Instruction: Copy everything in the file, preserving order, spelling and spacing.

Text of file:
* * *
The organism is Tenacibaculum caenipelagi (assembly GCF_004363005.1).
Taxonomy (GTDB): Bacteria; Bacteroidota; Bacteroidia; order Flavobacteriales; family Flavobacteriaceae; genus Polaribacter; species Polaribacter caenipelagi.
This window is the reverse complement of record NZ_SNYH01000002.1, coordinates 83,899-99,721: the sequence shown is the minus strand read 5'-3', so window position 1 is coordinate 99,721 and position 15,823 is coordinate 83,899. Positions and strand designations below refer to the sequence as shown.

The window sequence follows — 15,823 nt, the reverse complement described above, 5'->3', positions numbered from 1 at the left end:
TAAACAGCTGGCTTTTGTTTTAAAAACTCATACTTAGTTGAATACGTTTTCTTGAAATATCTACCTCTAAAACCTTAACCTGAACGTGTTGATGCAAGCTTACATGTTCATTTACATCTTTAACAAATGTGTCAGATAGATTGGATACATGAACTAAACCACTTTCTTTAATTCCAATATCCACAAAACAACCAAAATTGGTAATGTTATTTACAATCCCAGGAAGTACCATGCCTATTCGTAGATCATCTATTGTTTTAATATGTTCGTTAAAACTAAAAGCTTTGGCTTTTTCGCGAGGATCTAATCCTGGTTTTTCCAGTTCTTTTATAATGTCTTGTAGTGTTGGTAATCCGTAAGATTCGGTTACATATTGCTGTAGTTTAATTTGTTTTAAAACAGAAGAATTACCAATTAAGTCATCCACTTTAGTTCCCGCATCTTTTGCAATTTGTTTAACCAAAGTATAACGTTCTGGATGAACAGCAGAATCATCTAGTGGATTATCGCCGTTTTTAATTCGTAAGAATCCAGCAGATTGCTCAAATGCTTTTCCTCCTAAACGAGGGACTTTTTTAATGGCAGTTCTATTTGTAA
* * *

The organism is Tenacibaculum caenipelagi (assembly GCF_004363005.1).
Taxonomy (GTDB): Bacteria; Bacteroidota; Bacteroidia; order Flavobacteriales; family Flavobacteriaceae; genus Polaribacter; species Polaribacter caenipelagi.
This window is the reverse complement of record NZ_SNYH01000002.1, coordinates 83,899-99,721: the sequence shown is the minus strand read 5'-3', so window position 1 is coordinate 99,721 and position 15,823 is coordinate 83,899. Positions and strand designations below refer to the sequence as shown.

The window sequence follows — 15,823 nt, the reverse complement described above, 5'->3', positions numbered from 1 at the left end:
TAAACAGCTGGCTTTTGTTTTAAAAACTCATACTTAGTTGAATACGTTTTCTTGAAATATCTACCTCTAAAACCTTAACCTGAACGTGTTGATGCAAGCTTACATGTTCATTTACATCTTTAACAAATGTGTCAGATAGATTGGATACATGAACTAAACCACTTTCTTTAATTCCAATATCCACAAAACAACCAAAATTGGTAATGTTATTTACAATCCCAGGAAGTACCATGCCTATTCGTAGATCATCTATTGTTTTAATATGTTCGTTAAAACTAAAAGCTTTGGCTTTTTCGCGAGGATCTAATCCTGGTTTTTCCAGTTCTTTTATAATGTCTTGTAGTGTTGGTAATCCGTAAGATTCGGTTACATATTGCTGTAGTTTAATTTGTTTTAAAACAGAAGAATTACCAATTAAGTCATCCACTTTAGTTCCCGCATCTTTTGCAATTTGTTTAACCAAAGTATAACGTTCTGGATGAACAGCAGAATCATCTAGTGGATTATCGCCGTTTTTAATTCGTAAGAATCCAGCAGATTGCTCAAATGCTTTTCCTCCTAAACGAGGGACTTTTTTAATGGCAGTTCTATTTGTAA